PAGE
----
We each have our own perception of danger don’t we? I have no fear of heights, but having been bitten by a spider I find them dangerous. I’ve been in a huge bat cave in Borneo, but because it was a climb up inside, saw no danger.
Now, put me in a dark hole in the ground, that’s my idea of danger. Being enclosed like that is scary, really grim. But I did it anyway, some fears are meant to be conquered aren’t they?
Parco Dell’Etna in the north east of Sicily is a dynamic landscape. When I visited in 2013, there were nineteen eruptions, hence climbing up to the crater was prohibited. Etna, Europe’s highest volcano is 3323 metres high and also the most active. We spent a day driving around the national park, but soon realised that the best way to see it was with a guide, so we shared a 4 wheel drive with two other travellers.
We set off from Monte Sartorius, on a 5 kilometre trail to 2000 metres. A bright sunny day but getting cooler the higher we went.
Getting higher . . .
Some of the lava has very sharp edges, some gives way under your feet, concentration is necessary!
This path felt rather precarious, narrow, no grip and a steep drop.
Looking back down towards the valley
This was a two to three hour walk, steep in some places but not particularly challenging. It was a bit of a knee killer though and I could feel that I’d done something the next day, the reward outweighed the pain though!
Mount Etna is one of the most active volcanoes in the world and last year, just after my visit, it became a UNESCO World Heritage Site. As recently as last month it was putting on a pyrotechnic display, closing the nearby airport at Catania. All was calm when I was there. Travelling friend and I stayed in an hotel with a distant view – if you craned your neck a little on the balcony, and ignored the buildings in the way.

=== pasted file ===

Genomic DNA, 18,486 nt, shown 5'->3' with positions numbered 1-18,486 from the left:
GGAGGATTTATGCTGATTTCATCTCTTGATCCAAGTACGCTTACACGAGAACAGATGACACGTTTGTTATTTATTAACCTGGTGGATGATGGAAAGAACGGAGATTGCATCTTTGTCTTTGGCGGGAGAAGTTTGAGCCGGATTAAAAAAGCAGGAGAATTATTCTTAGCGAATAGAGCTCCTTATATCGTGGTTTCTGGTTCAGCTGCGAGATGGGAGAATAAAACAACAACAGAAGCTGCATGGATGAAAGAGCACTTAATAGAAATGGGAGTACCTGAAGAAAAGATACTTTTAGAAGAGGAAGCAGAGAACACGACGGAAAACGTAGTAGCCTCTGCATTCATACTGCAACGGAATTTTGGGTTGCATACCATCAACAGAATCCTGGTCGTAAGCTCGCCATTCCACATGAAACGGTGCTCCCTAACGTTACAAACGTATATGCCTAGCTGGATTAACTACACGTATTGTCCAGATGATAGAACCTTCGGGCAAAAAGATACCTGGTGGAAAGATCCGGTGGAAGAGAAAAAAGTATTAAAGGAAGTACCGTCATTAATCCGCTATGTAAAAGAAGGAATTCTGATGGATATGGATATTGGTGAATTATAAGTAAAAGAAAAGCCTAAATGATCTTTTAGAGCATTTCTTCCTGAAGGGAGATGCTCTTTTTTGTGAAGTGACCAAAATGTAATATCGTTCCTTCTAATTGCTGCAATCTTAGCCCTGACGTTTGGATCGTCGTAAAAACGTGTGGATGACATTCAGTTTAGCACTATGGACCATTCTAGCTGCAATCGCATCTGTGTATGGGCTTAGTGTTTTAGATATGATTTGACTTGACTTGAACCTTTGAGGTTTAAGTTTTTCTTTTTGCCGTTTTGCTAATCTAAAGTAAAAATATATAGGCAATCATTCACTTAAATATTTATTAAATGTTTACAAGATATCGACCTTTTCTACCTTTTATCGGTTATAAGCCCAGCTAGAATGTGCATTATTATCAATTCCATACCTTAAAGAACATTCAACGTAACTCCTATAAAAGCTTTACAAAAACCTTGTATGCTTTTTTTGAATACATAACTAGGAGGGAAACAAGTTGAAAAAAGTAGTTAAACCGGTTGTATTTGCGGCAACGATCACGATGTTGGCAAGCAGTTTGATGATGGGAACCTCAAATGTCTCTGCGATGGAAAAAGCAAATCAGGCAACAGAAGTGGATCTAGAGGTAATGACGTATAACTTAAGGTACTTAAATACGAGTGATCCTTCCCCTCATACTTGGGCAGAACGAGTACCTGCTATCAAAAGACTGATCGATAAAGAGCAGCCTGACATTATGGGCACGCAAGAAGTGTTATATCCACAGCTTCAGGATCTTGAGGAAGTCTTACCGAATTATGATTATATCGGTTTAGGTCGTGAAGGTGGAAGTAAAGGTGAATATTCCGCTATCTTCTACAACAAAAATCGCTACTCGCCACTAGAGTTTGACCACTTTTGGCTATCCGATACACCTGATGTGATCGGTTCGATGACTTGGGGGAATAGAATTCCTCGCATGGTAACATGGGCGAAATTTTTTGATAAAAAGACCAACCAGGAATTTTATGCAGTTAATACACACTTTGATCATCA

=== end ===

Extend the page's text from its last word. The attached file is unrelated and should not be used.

We went up twice, first of all independently and we couldn’t resist a guided tour a couple of days later.
Here are some photos taken at about 2000 metres, cool and grey with mile after mile of lava from various past eruptions.
In June there were miles of empty roads, lots of stopping places for photos and an almost creepy stillness.
You quite quickly descend to sunshine and there the flora and fauna is pretty.
Etna can be seen from all over the east of Sicily and when you’re up there the views down are amazing.
Towards the sea.
I enjoyed looking back on my time on Etna, I’ll post some photos of the guided tour soon!
Josh at the Daily Post asks that we show a picture of ‘Inside’ for this weeks challenge. I’m a bit technologically challenged today because my PC is dying and my new laptop isn’t set up yet – wish me luck with that please!
I’ve found something to post though!
Inside a Cappadochian cave.
The rope I held to scramble into a cave formed by volcanic eruptions on Mount Etna, Sicily.
Mount Etna is the largest active volcano in Europe and it’s been very active in the last year. When I visited in June 2013, it wasn’t possible to climb it because of the eruptions in April. I could still tour the area and the best views of Etna are possible from the 1800 metres Monti Sartorius,which I did climb.